An old saying tells us not to stick anything in our ears smaller than our elbow. Audiologists have told their patients this for years. It seems like common sense, but a new study has confirmed that there is a direct association between those who ignore that advice and use cotton swabs to clean their ears and ruptured ear drums.
A ruptured eardrum, also known as tympanic membrane perforations (TMP), is a tear in the tympanic membrane, which separates the outer ear from the inner ear. A ruptured eardrum may be accompanied by sharp ear pain, an earache, ear drainage, ear ringing or buzzing, dizziness or hearing loss. In severe cases, vertigo and facial paralysis can occur.
A ruptured eardrum can lead to discomfort, and even though the study showed that most cases healed on their own within two months, surgery can in some cases be required.
Alternative ways to clean your ears
As for alternative ways to clean your ears, study co-author Dr. Michael Seidman, director of the division of otologic and neurotologic surgery at Henry Ford Hospital, recommends these methods:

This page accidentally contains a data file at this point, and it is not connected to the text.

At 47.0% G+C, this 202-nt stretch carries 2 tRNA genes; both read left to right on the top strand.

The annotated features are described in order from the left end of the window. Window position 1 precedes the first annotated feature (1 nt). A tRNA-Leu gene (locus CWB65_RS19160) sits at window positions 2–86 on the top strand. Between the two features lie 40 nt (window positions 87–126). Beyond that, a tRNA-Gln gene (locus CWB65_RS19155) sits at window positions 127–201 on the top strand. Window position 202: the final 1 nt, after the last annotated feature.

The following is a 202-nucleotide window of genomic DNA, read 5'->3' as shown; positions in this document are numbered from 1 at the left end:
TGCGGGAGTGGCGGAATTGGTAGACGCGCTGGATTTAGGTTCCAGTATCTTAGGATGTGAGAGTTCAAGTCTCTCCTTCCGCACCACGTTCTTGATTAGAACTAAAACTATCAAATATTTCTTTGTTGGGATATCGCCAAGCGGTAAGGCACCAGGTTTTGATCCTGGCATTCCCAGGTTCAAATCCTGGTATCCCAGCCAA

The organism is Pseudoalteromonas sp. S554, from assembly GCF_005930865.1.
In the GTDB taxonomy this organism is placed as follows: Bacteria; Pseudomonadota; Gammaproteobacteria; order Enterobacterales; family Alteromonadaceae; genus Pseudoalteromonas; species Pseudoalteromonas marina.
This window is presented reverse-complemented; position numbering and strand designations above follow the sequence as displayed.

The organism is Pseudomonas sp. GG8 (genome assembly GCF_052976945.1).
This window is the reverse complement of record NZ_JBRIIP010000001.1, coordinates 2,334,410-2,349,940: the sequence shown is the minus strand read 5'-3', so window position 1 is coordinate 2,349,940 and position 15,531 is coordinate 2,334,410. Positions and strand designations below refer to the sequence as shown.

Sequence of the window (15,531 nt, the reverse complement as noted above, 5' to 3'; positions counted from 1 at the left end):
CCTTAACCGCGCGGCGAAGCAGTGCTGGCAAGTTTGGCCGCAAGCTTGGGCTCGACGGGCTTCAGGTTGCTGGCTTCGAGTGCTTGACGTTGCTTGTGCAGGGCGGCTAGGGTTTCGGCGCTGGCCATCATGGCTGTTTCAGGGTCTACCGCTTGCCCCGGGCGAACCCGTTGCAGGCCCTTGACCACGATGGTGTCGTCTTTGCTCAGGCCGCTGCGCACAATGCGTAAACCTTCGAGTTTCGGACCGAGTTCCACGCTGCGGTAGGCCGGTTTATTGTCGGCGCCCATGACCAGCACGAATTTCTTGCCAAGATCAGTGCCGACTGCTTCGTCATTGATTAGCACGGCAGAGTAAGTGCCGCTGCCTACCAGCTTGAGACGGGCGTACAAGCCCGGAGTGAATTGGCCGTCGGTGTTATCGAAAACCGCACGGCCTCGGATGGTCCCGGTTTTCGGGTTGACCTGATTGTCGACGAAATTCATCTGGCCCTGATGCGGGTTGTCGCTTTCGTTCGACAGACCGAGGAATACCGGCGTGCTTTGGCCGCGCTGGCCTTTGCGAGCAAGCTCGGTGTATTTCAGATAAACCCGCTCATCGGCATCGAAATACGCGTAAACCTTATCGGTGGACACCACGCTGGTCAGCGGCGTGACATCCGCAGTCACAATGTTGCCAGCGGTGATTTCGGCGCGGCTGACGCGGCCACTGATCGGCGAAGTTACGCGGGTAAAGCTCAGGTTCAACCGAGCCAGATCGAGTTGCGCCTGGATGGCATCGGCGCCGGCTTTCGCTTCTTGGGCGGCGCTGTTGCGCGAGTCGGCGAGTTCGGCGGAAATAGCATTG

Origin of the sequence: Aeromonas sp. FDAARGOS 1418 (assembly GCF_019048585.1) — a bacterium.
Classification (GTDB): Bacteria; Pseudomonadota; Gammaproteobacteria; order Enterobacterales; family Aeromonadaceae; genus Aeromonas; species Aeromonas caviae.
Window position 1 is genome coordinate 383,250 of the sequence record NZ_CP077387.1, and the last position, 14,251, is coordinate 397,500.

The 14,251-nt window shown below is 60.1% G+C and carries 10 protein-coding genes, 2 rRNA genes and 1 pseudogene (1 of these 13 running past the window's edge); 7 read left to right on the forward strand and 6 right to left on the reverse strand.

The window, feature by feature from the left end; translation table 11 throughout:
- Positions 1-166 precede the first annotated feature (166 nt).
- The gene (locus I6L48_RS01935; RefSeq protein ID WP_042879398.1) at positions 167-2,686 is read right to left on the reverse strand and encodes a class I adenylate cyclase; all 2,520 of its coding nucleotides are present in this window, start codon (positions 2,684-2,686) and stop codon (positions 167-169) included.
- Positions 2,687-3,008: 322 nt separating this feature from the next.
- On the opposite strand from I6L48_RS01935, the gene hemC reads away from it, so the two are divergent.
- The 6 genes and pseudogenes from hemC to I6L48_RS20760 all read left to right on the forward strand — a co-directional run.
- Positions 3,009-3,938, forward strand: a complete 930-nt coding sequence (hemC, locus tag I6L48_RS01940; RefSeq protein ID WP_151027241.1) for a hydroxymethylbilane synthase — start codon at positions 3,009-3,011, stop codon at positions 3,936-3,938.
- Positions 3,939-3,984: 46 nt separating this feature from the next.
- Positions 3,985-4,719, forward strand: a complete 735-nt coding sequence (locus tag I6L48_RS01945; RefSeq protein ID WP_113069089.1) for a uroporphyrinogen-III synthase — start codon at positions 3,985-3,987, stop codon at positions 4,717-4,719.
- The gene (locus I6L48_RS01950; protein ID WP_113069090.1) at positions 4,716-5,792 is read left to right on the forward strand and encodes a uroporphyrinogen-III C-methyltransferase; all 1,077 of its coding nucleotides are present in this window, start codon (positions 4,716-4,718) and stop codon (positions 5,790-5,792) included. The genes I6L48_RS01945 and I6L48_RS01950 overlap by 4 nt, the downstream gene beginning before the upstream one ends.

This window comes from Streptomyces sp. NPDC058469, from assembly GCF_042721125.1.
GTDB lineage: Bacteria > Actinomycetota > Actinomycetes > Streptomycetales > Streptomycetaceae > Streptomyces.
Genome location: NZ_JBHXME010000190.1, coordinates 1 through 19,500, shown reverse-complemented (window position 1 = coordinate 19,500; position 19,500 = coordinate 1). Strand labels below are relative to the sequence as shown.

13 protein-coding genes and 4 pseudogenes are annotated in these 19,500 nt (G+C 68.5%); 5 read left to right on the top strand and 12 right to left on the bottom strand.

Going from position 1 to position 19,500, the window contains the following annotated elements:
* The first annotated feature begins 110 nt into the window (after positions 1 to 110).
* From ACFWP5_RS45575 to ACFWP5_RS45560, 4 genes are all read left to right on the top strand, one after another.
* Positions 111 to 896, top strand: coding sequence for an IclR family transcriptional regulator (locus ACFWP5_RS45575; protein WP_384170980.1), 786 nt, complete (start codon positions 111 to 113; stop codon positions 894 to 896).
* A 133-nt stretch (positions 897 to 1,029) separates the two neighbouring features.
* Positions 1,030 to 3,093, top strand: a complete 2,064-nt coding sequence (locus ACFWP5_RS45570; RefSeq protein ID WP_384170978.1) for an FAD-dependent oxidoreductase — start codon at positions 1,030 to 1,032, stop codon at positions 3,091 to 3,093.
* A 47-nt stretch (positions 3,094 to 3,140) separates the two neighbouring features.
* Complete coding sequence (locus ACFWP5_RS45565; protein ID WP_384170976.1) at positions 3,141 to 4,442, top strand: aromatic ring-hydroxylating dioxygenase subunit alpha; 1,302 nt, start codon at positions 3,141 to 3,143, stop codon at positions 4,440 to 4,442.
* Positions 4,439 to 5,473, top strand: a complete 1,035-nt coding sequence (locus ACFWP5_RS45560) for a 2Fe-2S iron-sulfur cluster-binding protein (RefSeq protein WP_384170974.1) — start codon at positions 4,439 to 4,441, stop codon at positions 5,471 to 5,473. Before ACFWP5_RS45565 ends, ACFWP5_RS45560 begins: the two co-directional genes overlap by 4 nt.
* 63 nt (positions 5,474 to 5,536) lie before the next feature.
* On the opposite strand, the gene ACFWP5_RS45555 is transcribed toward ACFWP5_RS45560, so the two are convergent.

- Mix equal amounts of cool peroxide and hot tap water. Allow the mixture to reach body temperature and then gently irrigate the ear. No more than twice a month.
- Mix one part plain vinegar and one part water and use four or five drops once a week.
- Try an over-the-counter ear wax removal product and follow the directions carefully.
- Make an appointment with a doctor to have ear wax removed. Those in Utah County can call 801-770-0801 to schedule a wax-removal appointment. You can also go to our website atwww.utahhearingaids.com for more information on the ear.
The study was carried out by researchers from Henry Ford Hospital. In the study, the researchers examined the medical records of 1,540 patients who suffered from ruptured eardrums between 2001 and 2010.